Meanwhile, between April 29, 1982, and May 10, 1982, top executives of Old Heublein and General Cinema met to discuss the possibility of an "asset swap" which might avert the necessity of further litigation. In the course of negotiations, Old Heublein provided General Cinema with non-public information involving aspects of Old Heublein's operations. At the time of the disclosures, however, Old Heublein represented to General Cinema that none of the information supplied was material inside information.
After talks broke off, General Cinema resumed making purchases; ultimately, it owned approximately 18.9% of Old Heublein shares. On May 28, 1982, General Cinema amended its 13D filing to reflect its new position; the amendment also stated that General Cinema had no present intention to purchase any additional shares.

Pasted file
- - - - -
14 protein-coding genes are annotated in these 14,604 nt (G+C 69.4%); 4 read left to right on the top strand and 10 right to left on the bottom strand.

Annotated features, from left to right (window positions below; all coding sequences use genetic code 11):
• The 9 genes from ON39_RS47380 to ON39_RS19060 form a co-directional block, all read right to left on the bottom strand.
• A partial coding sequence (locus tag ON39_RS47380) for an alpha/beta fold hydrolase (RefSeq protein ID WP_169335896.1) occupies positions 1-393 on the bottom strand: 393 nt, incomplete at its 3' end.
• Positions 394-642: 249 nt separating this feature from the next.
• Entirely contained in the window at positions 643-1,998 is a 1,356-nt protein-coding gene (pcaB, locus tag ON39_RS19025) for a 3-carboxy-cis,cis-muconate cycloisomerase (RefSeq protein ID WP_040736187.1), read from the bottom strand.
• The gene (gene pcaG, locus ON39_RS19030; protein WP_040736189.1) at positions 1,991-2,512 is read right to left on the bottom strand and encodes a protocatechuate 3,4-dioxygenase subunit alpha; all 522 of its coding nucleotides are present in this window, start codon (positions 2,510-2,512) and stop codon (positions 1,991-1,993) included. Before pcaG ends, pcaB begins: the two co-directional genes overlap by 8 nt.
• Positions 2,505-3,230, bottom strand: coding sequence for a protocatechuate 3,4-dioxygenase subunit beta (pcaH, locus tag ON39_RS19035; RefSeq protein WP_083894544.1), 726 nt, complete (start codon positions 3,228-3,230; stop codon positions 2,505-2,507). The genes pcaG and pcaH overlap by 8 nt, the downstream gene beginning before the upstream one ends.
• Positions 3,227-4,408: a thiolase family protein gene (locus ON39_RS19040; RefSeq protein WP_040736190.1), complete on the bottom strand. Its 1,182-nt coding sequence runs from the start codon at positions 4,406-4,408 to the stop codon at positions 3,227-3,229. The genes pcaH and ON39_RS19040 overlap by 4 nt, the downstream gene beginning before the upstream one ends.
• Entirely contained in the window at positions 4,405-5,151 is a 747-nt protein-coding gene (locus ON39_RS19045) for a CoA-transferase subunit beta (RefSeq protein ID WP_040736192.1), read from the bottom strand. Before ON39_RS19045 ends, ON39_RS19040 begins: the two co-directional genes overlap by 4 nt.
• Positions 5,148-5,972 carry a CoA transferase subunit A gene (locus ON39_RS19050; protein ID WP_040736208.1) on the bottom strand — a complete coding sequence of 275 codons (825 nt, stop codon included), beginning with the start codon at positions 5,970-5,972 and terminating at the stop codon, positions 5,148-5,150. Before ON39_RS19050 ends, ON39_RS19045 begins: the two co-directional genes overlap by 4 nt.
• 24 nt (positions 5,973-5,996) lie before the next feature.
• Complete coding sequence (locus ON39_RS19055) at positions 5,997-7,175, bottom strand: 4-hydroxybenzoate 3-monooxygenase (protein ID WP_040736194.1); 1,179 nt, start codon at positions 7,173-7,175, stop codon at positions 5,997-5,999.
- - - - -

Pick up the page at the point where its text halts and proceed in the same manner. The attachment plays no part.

On July 9, 1982, Old Heublein and R.J. Reynolds Industries, Inc., began to discuss the possibility of merging their two businesses. On July 29, the boards of directors of a Reynolds subsidiary and Old Heublein approved such a merger. At a special meeting of Old Heublein shareholders on October 12, 1982, the merger was approved, General Cinema voting its shares in Old Heublein against the merger. That same day, pursuant to the terms of the merger, General Cinema's Old Heublein shares were automatically exchanged for Reynolds stock. Heublein alleges that upon this exchange, General Cinema realized nearly $74 million in profits on its $157 million investment in Old Heublein shares, and insists that $30 million of the profits is recoverable by Heublein as the product of an unlawful short-swing purchase and sale by a more than 10% beneficial owner. We do not agree.